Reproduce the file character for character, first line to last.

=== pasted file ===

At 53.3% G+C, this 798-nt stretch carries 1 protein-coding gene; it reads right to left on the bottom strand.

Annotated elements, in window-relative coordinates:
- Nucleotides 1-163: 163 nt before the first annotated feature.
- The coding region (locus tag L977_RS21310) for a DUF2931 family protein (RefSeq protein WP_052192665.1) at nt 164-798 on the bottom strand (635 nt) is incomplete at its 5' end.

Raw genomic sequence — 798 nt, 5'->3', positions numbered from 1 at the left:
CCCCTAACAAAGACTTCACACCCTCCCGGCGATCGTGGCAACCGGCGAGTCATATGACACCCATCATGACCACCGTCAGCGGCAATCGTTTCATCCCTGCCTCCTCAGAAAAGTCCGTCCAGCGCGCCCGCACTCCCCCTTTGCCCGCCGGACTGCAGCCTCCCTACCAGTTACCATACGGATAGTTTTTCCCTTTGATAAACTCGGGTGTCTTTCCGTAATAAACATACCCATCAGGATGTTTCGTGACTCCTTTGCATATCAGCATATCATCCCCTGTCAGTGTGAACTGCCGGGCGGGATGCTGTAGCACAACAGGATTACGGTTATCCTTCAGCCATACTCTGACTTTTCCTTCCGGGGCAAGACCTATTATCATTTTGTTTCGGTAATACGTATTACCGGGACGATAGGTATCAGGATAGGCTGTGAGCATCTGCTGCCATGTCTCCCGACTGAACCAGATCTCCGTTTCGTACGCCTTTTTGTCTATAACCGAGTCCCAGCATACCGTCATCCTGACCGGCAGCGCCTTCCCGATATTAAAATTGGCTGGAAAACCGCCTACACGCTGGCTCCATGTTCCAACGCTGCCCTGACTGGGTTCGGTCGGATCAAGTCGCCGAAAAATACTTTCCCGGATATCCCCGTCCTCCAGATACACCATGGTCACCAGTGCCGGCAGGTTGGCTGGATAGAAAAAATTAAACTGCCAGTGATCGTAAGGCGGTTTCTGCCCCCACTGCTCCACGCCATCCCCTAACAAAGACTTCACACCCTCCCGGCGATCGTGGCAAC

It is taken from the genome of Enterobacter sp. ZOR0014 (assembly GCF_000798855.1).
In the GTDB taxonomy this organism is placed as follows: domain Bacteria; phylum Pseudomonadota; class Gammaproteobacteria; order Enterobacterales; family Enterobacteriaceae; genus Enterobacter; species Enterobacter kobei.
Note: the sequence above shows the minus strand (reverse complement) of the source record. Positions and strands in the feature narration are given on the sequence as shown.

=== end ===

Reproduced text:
At 53.3% G+C, this 798-nt stretch carries 1 protein-coding gene; it reads right to left on the bottom strand.

Annotated elements, in window-relative coordinates:
- Nucleotides 1-163: 163 nt before the first annotated feature.
- The coding region (locus tag L977_RS21310) for a DUF2931 family protein (RefSeq protein WP_052192665.1) at nt 164-798 on the bottom strand (635 nt) is incomplete at its 5' end.

Raw genomic sequence — 798 nt, 5'->3', positions numbered from 1 at the left:
CCCCTAACAAAGACTTCACACCCTCCCGGCGATCGTGGCAACCGGCGAGTCATATGACACCCATCATGACCACCGTCAGCGGCAATCGTTTCATCCCTGCCTCCTCAGAAAAGTCCGTCCAGCGCGCCCGCACTCCCCCTTTGCCCGCCGGACTGCAGCCTCCCTACCAGTTACCATACGGATAGTTTTTCCCTTTGATAAACTCGGGTGTCTTTCCGTAATAAACATACCCATCAGGATGTTTCGTGACTCCTTTGCATATCAGCATATCATCCCCTGTCAGTGTGAACTGCCGGGCGGGATGCTGTAGCACAACAGGATTACGGTTATCCTTCAGCCATACTCTGACTTTTCCTTCCGGGGCAAGACCTATTATCATTTTGTTTCGGTAATACGTATTACCGGGACGATAGGTATCAGGATAGGCTGTGAGCATCTGCTGCCATGTCTCCCGACTGAACCAGATCTCCGTTTCGTACGCCTTTTTGTCTATAACCGAGTCCCAGCATACCGTCATCCTGACCGGCAGCGCCTTCCCGATATTAAAATTGGCTGGAAAACCGCCTACACGCTGGCTCCATGTTCCAACGCTGCCCTGACTGGGTTCGGTCGGATCAAGTCGCCGAAAAATACTTTCCCGGATATCCCCGTCCTCCAGATACACCATGGTCACCAGTGCCGGCAGGTTGGCTGGATAGAAAAAATTAAACTGCCAGTGATCGTAAGGCGGTTTCTGCCCCCACTGCTCCACGCCATCCCCTAACAAAGACTTCACACCCTCCCGGCGATCGTGGCAAC

It is taken from the genome of Enterobacter sp. ZOR0014 (assembly GCF_000798855.1).
In the GTDB taxonomy this organism is placed as follows: domain Bacteria; phylum Pseudomonadota; class Gammaproteobacteria; order Enterobacterales; family Enterobacteriaceae; genus Enterobacter; species Enterobacter kobei.
Note: the sequence above shows the minus strand (reverse complement) of the source record. Positions and strands in the feature narration are given on the sequence as shown.